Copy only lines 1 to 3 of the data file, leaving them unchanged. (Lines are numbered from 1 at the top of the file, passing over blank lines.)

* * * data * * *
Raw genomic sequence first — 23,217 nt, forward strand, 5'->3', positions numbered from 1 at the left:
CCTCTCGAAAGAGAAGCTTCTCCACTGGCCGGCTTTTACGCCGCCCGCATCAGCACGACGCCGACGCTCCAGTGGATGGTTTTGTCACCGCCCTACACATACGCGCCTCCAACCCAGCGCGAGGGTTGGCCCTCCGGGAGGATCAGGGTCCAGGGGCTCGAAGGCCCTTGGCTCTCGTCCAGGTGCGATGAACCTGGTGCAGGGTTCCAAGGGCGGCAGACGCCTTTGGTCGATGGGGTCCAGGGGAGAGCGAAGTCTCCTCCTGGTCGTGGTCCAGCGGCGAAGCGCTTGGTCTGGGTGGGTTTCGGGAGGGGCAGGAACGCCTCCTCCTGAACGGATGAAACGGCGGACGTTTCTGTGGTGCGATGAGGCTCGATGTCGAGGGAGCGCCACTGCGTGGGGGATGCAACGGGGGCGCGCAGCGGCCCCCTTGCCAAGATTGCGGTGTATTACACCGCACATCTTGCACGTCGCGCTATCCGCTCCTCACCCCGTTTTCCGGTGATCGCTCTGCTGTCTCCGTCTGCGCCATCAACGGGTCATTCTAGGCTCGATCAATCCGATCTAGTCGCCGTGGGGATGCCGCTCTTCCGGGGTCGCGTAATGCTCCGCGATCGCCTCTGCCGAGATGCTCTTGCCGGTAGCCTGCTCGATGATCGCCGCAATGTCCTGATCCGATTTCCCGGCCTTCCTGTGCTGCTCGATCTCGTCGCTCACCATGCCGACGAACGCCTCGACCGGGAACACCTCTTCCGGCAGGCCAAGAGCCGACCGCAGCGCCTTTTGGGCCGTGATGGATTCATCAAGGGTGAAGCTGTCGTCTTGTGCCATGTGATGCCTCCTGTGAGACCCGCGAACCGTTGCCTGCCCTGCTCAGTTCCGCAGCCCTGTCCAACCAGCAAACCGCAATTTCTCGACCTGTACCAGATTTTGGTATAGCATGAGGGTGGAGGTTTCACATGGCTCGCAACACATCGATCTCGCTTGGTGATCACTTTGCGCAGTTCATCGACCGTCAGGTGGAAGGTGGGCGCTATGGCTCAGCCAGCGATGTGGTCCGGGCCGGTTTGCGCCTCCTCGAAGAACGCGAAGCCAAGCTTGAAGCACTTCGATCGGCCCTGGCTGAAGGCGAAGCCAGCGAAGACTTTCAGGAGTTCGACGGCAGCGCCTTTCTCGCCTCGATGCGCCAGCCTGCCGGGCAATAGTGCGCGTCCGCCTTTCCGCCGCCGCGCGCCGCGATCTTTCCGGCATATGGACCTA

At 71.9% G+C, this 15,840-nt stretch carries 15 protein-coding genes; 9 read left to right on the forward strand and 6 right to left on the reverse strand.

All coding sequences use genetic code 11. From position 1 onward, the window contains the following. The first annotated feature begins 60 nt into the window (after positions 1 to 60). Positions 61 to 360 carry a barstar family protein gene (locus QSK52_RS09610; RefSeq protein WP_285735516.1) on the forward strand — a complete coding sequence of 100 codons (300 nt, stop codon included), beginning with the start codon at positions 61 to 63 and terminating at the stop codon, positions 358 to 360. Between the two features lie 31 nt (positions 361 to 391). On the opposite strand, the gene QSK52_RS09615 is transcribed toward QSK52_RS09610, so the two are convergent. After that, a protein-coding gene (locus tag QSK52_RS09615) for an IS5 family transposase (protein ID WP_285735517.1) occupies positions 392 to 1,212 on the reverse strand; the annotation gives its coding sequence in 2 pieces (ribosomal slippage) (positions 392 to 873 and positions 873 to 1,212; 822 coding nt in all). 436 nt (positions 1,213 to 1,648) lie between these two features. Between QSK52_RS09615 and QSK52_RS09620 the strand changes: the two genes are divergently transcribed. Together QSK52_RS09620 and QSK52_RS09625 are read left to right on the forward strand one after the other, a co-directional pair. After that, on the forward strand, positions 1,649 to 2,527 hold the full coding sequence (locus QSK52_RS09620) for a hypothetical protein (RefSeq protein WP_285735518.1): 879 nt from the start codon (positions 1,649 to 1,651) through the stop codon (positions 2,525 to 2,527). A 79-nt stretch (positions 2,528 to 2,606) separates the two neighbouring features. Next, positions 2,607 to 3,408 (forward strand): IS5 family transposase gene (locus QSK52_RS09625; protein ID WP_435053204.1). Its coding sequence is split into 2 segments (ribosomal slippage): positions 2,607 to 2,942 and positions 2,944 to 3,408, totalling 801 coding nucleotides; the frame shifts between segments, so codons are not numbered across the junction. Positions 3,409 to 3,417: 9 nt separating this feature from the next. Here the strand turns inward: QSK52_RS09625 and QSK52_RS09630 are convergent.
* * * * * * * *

Raw genomic sequence first — 23,217 nt, forward strand, 5'->3', positions numbered from 1 at the left:
CCTCTCGAAAGAGAAGCTTCTCCACTGGCCGGCTTTTACGCCGCCCGCATCAGCACGACGCCGACGCTCCAGTGGATGGTTTTGTCACCGCCCTACACATACGCGCCTCCAACCCAGCGCGAGGGTTGGCCCTCCGGGAGGATCAGGGTCCAGGGGCTCGAAGGCCCTTGGCTCTCGTCCAGGTGCGATGAACCTGGTGCAGGGTTCCAAGGGCGGCAGACGCCTTTGGTCGATGGGGTCCAGGGGAGAGCGAAGTCTCCTCCTGGTCGTGGTCCAGCGGCGAAGCGCTTGGTCTGGGTGGGTTTCGGGAGGGGCAGGAACGCCTCCTCCTGAACGGATGAAACGGCGGACGTTTCTGTGGTGCGATGAGGCTCGATGTCGAGGGAGCGCCACTGCGTGGGGGATGCAACGGGGGCGCGCAGCGGCCCCCTTGCCAAGATTGCGGTGTATTACACCGCACATCTTGCACGTCGCGCTATCCGCTCCTCACCCCGTTTTCCGGTGATCGCTCTGCTGTCTCCGTCTGCGCCATCAACGGGTCATTCTAGGCTCGATCAATCCGATCTAGTCGCCGTGGGGATGCCGCTCTTCCGGGGTCGCGTAATGCTCCGCGATCGCCTCTGCCGAGATGCTCTTGCCGGTAGCCTGCTCGATGATCGCCGCAATGTCCTGATCCGATTTCCCGGCCTTCCTGTGCTGCTCGATCTCGTCGCTCACCATGCCGACGAACGCCTCGACCGGGAACACCTCTTCCGGCAGGCCAAGAGCCGACCGCAGCGCCTTTTGGGCCGTGATGGATTCATCAAGGGTGAAGCTGTCGTCTTGTGCCATGTGATGCCTCCTGTGAGACCCGCGAACCGTTGCCTGCCCTGCTCAGTTCCGCAGCCCTGTCCAACCAGCAAACCGCAATTTCTCGACCTGTACCAGATTTTGGTATAGCATGAGGGTGGAGGTTTCACATGGCTCGCAACACATCGATCTCGCTTGGTGATCACTTTGCGCAGTTCATCGACCGTCAGGTGGAAGGTGGGCGCTATGGCTCAGCCAGCGATGTGGTCCGGGCCGGTTTGCGCCTCCTCGAAGAACGCGAAGCCAAGCTTGAAGCACTTCGATCGGCCCTGGCTGAAGGCGAAGCCAGCGAAGACTTTCAGGAGTTCGACGGCAGCGCCTTTCTCGCCTCGATGCGCCAGCCTGCCGGGCAATAGTGCGCGTCCGCCTTTCCGCCGCCGCGCGCCGCGATCTTTCCGGCATATGGACCTA

At 71.9% G+C, this 15,840-nt stretch carries 15 protein-coding genes; 9 read left to right on the forward strand and 6 right to left on the reverse strand.